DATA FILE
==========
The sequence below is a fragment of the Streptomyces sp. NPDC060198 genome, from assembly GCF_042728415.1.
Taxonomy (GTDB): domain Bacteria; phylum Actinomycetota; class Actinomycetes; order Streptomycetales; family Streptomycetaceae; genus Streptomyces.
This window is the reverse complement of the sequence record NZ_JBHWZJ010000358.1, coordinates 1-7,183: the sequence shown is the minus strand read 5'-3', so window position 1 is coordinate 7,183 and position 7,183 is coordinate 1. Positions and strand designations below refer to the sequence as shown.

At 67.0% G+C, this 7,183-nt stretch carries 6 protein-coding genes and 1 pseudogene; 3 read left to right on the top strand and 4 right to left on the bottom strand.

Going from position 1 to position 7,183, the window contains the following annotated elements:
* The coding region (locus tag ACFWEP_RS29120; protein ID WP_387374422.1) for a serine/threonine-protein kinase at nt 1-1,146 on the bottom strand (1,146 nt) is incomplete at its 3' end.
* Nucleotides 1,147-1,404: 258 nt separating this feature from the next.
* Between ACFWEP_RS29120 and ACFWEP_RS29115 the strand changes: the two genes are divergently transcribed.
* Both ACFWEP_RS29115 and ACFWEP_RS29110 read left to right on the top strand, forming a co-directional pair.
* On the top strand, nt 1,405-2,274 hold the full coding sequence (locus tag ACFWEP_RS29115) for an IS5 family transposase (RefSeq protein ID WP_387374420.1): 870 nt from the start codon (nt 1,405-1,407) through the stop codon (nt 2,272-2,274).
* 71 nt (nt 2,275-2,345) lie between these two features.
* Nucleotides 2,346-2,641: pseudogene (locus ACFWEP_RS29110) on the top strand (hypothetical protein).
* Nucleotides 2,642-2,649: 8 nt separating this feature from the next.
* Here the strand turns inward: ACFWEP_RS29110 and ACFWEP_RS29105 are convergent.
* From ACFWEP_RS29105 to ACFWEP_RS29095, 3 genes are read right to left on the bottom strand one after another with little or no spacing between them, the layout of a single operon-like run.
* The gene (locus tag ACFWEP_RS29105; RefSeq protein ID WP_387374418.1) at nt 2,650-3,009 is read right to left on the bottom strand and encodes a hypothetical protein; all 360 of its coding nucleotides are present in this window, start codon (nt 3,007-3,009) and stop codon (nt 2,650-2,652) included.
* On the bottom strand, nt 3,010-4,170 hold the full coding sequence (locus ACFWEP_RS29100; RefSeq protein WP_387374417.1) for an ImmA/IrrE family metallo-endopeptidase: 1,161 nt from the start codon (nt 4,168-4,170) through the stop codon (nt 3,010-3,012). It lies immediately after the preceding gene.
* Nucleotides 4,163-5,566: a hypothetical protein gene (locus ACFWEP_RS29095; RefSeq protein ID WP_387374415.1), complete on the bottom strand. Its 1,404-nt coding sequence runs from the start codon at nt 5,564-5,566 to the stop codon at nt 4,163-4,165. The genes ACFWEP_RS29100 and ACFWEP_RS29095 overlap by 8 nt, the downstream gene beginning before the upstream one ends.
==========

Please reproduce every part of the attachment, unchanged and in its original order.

The sequence below is a fragment of the Streptomyces sp. NPDC060198 genome, from assembly GCF_042728415.1.
Taxonomy (GTDB): domain Bacteria; phylum Actinomycetota; class Actinomycetes; order Streptomycetales; family Streptomycetaceae; genus Streptomyces.
This window is the reverse complement of the sequence record NZ_JBHWZJ010000358.1, coordinates 1-7,183: the sequence shown is the minus strand read 5'-3', so window position 1 is coordinate 7,183 and position 7,183 is coordinate 1. Positions and strand designations below refer to the sequence as shown.

At 67.0% G+C, this 7,183-nt stretch carries 6 protein-coding genes and 1 pseudogene; 3 read left to right on the top strand and 4 right to left on the bottom strand.

Going from position 1 to position 7,183, the window contains the following annotated elements:
* The coding region (locus tag ACFWEP_RS29120; protein ID WP_387374422.1) for a serine/threonine-protein kinase at nt 1-1,146 on the bottom strand (1,146 nt) is incomplete at its 3' end.
* Nucleotides 1,147-1,404: 258 nt separating this feature from the next.
* Between ACFWEP_RS29120 and ACFWEP_RS29115 the strand changes: the two genes are divergently transcribed.
* Both ACFWEP_RS29115 and ACFWEP_RS29110 read left to right on the top strand, forming a co-directional pair.
* On the top strand, nt 1,405-2,274 hold the full coding sequence (locus tag ACFWEP_RS29115) for an IS5 family transposase (RefSeq protein ID WP_387374420.1): 870 nt from the start codon (nt 1,405-1,407) through the stop codon (nt 2,272-2,274).
* 71 nt (nt 2,275-2,345) lie between these two features.
* Nucleotides 2,346-2,641: pseudogene (locus ACFWEP_RS29110) on the top strand (hypothetical protein).
* Nucleotides 2,642-2,649: 8 nt separating this feature from the next.
* Here the strand turns inward: ACFWEP_RS29110 and ACFWEP_RS29105 are convergent.
* From ACFWEP_RS29105 to ACFWEP_RS29095, 3 genes are read right to left on the bottom strand one after another with little or no spacing between them, the layout of a single operon-like run.
* The gene (locus tag ACFWEP_RS29105; RefSeq protein ID WP_387374418.1) at nt 2,650-3,009 is read right to left on the bottom strand and encodes a hypothetical protein; all 360 of its coding nucleotides are present in this window, start codon (nt 3,007-3,009) and stop codon (nt 2,650-2,652) included.
* On the bottom strand, nt 3,010-4,170 hold the full coding sequence (locus ACFWEP_RS29100; RefSeq protein WP_387374417.1) for an ImmA/IrrE family metallo-endopeptidase: 1,161 nt from the start codon (nt 4,168-4,170) through the stop codon (nt 3,010-3,012). It lies immediately after the preceding gene.
* Nucleotides 4,163-5,566: a hypothetical protein gene (locus ACFWEP_RS29095; RefSeq protein ID WP_387374415.1), complete on the bottom strand. Its 1,404-nt coding sequence runs from the start codon at nt 5,564-5,566 to the stop codon at nt 4,163-4,165. The genes ACFWEP_RS29100 and ACFWEP_RS29095 overlap by 8 nt, the downstream gene beginning before the upstream one ends.